LSH’s inaugural South West Office Market Report says it is time to see cranes return to the region’s skyline as the lack of supply of good quality office space reaches critical levels.
Peter Musgrove, head of office at LSH in Bristol, said the South West office market had changed dramatically over the last three years as the Government’s relaxation of Permitted Development Rights (PD) has removed a significant amount of obsolete stock from the market.
Buildings in prime locations have been lost for good to the residential and student market, leading to shrinking supply and rent increases. In other regions, such as the South East, PD has led to increasing speculative development, but there is little evidence of new offices being built in the South West.
Peter said: “Bristol’s city centre is the only area to see speculative development, with Cubex’s Aurora due for completion in December 2017 and Castleforge Partners’ comprehensive redevelopment at One Cathedral Square set for completion in summer 2017. The fundamentals driving both developments are increased demand and rents against reducing stock and incentives.
“Bristol’s grade A take-up has averaged 150,000 sq ft a year for the last 15 years, but with less than 120,000 sq ft grade A space available, the market is craving future supply. Given that any schemes starting on site now will take 24 months to complete, what can we expect when these two have left the market?”
Aside from the small amount of development in Bristol, 2016 has seen a lack of speculative build across the South West as a whole. As of Q3 2016, just 95,000 sq ft is under speculative construction across the entire region.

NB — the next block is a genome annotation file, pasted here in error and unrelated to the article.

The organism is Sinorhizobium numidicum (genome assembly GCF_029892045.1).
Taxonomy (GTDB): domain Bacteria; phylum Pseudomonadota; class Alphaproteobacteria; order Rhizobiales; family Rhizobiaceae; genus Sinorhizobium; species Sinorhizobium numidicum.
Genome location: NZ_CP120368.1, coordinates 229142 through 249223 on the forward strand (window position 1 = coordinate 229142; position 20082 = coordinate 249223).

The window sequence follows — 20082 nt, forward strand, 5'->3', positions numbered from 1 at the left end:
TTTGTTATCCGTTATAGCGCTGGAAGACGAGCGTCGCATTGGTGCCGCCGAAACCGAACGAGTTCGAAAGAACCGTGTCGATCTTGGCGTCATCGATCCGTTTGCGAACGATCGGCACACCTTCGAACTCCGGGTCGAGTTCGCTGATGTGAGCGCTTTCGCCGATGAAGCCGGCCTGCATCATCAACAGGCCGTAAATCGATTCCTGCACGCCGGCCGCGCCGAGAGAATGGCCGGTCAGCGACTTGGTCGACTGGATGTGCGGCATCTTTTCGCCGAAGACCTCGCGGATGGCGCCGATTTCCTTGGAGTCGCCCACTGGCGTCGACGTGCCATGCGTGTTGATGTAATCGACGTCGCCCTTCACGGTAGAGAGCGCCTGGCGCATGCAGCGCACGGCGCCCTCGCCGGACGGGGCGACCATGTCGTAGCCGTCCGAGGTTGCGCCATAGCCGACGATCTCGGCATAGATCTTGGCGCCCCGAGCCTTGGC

In certain locations, there is room for comprehensive refurbishment to help fill the void, Musgrove added, particularly in markets such as Bath and Cheltenham, where Grade A office space is under supplied and there are constraints on development opportunities.
“Overall, there is a compelling case for development. In prime locations across the South West, rents are rising and yields are remaining strong. Construction costs, lease lengths and higher alternative use values remain the key obstacles to development. However, in centres such as Bristol, Bath, Cheltenham and Exeter, we are now starting to see office values overtaking alternative use values, and tenants are beginning to realise that they need to take longer leases in order to secure the right environment for their business,” Musgrove said.
“Although construction costs remain an issue – and these are likely to continue to rise – the industry nevertheless needs to act, as the demand for development is robust, and the variables for speculative development are conducive.”
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